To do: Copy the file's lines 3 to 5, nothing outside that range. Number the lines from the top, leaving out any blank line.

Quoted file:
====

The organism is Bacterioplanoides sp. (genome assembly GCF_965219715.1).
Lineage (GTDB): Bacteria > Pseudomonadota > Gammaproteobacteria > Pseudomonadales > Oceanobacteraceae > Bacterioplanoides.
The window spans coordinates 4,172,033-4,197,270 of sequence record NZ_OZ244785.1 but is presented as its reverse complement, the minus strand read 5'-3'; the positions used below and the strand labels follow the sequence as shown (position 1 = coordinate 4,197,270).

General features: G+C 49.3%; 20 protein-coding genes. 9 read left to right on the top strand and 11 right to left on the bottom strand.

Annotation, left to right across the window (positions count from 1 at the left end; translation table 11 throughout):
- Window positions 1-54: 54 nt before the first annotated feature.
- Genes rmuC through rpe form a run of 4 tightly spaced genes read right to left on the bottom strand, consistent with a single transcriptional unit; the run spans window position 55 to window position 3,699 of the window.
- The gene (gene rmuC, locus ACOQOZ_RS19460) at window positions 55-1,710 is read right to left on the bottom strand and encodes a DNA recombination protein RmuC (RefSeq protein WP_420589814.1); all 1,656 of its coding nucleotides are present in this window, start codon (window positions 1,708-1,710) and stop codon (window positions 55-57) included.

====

The window spans coordinates 4,172,033-4,197,270 of sequence record NZ_OZ244785.1 but is presented as its reverse complement, the minus strand read 5'-3'; the positions used below and the strand labels follow the sequence as shown (position 1 = coordinate 4,197,270).

General features: G+C 49.3%; 20 protein-coding genes. 9 read left to right on the top strand and 11 right to left on the bottom strand.

Annotation, left to right across the window (positions count from 1 at the left end; translation table 11 throughout):